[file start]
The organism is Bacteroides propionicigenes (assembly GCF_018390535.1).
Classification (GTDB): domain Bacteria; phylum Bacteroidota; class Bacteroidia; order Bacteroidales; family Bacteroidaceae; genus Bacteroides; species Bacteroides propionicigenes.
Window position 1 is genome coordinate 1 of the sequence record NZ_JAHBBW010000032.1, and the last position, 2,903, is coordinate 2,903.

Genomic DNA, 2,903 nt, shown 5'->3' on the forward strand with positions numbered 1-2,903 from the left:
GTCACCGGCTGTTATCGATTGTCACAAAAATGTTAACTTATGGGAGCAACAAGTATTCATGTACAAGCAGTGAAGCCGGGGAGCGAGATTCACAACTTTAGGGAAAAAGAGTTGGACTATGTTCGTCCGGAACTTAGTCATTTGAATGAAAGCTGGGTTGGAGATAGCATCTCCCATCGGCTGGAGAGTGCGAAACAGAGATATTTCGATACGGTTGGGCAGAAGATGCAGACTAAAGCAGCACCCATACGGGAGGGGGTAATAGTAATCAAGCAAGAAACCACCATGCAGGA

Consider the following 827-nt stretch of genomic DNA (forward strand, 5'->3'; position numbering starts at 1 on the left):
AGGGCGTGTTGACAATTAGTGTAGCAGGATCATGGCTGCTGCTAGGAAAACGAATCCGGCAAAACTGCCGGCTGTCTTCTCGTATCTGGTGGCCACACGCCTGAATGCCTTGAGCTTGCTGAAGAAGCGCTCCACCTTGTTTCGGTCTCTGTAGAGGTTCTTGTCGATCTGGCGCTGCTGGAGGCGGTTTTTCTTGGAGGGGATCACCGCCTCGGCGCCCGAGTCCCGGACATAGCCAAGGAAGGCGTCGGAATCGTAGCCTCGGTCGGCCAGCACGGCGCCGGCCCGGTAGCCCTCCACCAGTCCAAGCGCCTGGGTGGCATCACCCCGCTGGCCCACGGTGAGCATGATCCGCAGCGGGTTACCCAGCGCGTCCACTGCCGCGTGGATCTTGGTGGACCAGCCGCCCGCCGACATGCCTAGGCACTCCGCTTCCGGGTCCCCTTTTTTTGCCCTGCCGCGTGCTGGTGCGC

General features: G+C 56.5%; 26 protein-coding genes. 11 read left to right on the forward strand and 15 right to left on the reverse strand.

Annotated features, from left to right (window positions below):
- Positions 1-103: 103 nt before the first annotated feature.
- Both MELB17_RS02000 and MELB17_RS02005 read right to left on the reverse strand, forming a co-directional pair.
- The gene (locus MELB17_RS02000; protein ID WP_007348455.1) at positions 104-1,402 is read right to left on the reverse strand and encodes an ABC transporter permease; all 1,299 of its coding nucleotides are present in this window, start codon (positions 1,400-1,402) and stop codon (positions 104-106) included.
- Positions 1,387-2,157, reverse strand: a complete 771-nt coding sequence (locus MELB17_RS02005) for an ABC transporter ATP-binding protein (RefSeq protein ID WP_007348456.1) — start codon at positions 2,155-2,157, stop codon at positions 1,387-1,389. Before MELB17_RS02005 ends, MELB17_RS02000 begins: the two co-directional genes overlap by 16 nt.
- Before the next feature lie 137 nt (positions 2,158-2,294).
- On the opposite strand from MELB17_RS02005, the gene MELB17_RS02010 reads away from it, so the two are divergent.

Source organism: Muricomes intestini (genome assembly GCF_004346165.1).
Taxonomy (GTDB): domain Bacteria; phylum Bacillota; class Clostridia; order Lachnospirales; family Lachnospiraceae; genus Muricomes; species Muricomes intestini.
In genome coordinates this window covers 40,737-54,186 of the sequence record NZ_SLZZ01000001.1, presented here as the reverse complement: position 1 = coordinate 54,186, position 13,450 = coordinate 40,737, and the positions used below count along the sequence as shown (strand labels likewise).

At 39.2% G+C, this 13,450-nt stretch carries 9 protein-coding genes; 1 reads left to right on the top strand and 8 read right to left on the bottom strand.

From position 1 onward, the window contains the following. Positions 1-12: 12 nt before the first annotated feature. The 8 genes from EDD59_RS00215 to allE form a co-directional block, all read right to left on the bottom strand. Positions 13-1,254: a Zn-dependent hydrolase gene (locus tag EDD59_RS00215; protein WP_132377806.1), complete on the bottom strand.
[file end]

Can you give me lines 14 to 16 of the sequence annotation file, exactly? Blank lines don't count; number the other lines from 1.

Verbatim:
- Before the next feature lie 137 nt (positions 2,158-2,294).
- On the opposite strand from MELB17_RS02005, the gene MELB17_RS02010 reads away from it, so the two are divergent.

Source organism: Muricomes intestini (genome assembly GCF_004346165.1).